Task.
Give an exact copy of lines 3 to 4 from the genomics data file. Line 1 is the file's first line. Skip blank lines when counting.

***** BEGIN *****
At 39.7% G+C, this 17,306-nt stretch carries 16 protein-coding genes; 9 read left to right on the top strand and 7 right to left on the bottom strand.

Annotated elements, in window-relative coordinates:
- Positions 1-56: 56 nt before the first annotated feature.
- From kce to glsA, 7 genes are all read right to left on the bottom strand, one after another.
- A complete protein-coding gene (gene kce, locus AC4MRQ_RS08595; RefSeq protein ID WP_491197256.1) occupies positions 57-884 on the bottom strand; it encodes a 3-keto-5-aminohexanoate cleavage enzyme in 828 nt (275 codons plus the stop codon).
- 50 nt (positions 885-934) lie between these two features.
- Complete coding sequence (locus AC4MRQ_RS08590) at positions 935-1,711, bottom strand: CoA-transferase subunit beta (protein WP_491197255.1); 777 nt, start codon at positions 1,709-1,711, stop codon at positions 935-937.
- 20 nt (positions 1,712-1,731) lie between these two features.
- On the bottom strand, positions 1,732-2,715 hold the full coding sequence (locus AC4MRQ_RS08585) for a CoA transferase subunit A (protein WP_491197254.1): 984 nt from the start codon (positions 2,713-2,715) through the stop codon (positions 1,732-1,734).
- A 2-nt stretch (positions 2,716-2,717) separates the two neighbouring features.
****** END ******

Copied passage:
- Positions 1-56: 56 nt before the first annotated feature.
- From kce to glsA, 7 genes are all read right to left on the bottom strand, one after another.